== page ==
For FST, the condition for a class to be a set is to be finite (skipping more technical details). Similarly
in arithmetic, quantifiers can be bounded using the order : (∃x<k, ) and (∀x<k, )
respectively abbreviate
(∃x, x<k ∧ ) and (∀x, x<k ⇒ ) and the same for ≤.
Let us qualify a statement as existential if it is made of an open ∃ as root, followed by a formula without open
quantifier. Existential statements of FST or equivalent theories (TT and Z_{1}), are essentially the same as
halting conditions of algorithms (processed by
an abstract "computer" with unlimited available time and resources):
- Any existential statement ∃x, A(x) of FST is the halting condition of an algorithm
that enumerates every x, interprets A over each, and stops when it finds A true somewhere;
- The halting condition of any algorithm is expressible as an existential statement
∃t, A(t) of FST where, roughly speaking (details are of course more complex), A claims
that this algorithm will halt at time t.
They are also crucially linked to the concept of provability in both following ways.
- If an existential statement (∃x, A(x)) of FST is true in its standard model then
it is also provable in FST (so both conditions are equivalent), i.e. also true in all models of FST. Indeed any
such x from the standard model can in principle be explicitly designated (quoted), thus also designating
an element satisfying A in any other model (elements so designated there are themselves called
standard), and giving a proof of this statement by existential introduction. Similarly, standard
numbers are those which can in principle be written as some 1+...+1.
- The concept of provability in any explicit theory, is expressible as an existential statement of FST. Indeed,
this is what any concept of proof for any logical framework is expected to look like. In practice, usual
examples consist in
- giving a first-order theory with a (TT-invariant) class of axioms defined without open quantifier
(but a definition by an existential formula would fit too, which amounts to the range of all outputs of
a given algorithm);
- deducing theorems from these axioms by first-order logic: the class of these theorems is finally expressible by
an existential formula.
Incompleteness theorems
The famous two incompleteness theorems by Gödel, are respectively deducible from the weak and strong
versions of the truth undefinability theorem. The hardest step is to show that Z_{1} suffices to
develop TT, so that incompleteness properties of TT also affects Z_{1}.
This difficulty can be skipped by ignoring arithmetic and simply expressing incompleteness as
affecting TT and thus FST (admitting the development of TT from FST which is easier).
The first theorem says that no algorithm can produce exactly all truths of arithmetic.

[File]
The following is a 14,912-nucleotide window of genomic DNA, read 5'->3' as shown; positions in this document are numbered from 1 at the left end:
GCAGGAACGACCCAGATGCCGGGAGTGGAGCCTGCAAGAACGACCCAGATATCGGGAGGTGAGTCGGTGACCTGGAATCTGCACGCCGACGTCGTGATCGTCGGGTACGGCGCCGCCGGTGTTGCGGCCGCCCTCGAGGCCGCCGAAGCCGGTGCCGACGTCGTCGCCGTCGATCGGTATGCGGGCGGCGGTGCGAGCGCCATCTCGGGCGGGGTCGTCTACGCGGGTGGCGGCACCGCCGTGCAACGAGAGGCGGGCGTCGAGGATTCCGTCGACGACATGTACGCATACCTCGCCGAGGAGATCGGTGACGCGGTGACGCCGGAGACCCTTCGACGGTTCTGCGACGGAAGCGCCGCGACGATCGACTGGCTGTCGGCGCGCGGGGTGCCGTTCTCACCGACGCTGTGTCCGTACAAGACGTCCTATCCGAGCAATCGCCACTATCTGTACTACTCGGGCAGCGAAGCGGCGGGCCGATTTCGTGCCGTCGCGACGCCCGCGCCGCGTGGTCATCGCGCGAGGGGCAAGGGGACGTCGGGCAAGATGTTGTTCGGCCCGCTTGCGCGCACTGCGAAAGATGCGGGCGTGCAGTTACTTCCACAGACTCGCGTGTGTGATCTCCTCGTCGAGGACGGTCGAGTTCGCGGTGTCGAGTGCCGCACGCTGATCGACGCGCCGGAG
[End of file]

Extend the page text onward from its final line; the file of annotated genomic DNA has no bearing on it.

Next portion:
The deduction is very simple : for any algorithm, the class of objects it can produce is invariant. Therefore it
cannot coincide with the class of true statements of a theory to which the weak truth undefinability theorem applies,
namely the theory 1TT and any other theory containing it. To also apply it to arithmetic requires to use
Godel's work of developing 1TT from arithmetic. Without it we can still deduce the incompleteness of
second-order logic (its lack of complete proof algorithm) by a formalization of 1TT in second-order logic
which completely determines its truths.
(to be completed)
The size (complexity) of a proof, reflects the number of elements
that need to be described in an attempted construction of a counter-example to a given
theorem, to observe the necessary failure of this construction (while the choice of formalization
only affects the size of proofs in more moderate proportions); this is not a priori
predictable from, say, the size of the statement, for reasons which will be developed later.
As will be shown
by the incompleteness
theorem, unclarities remain about provability and existence of models:
- The proven equivalence between consistency and existence of a model, does not inform
whether these are both true, or both false:
- Provability, if true, can stay
practically unknowable: if a proof exists, nothing says how to find it; it may be
too big to be ever given.
- The consistency of a theory may be true but unprovable: completeness only ensures
that, in this case (and it may be undecidable whether it is the case or not), there also exists
universes in which, equivalently, this theory is inconsistent and it has no models.
For any two well-defined theories (in an algorithmic sense)
T, T' which encompass arithmetic (such as set theories),
no
suffice to make these formulas decidable for every value
of s, as soon as they aim to encode provability in a theory which also contains arithmetic.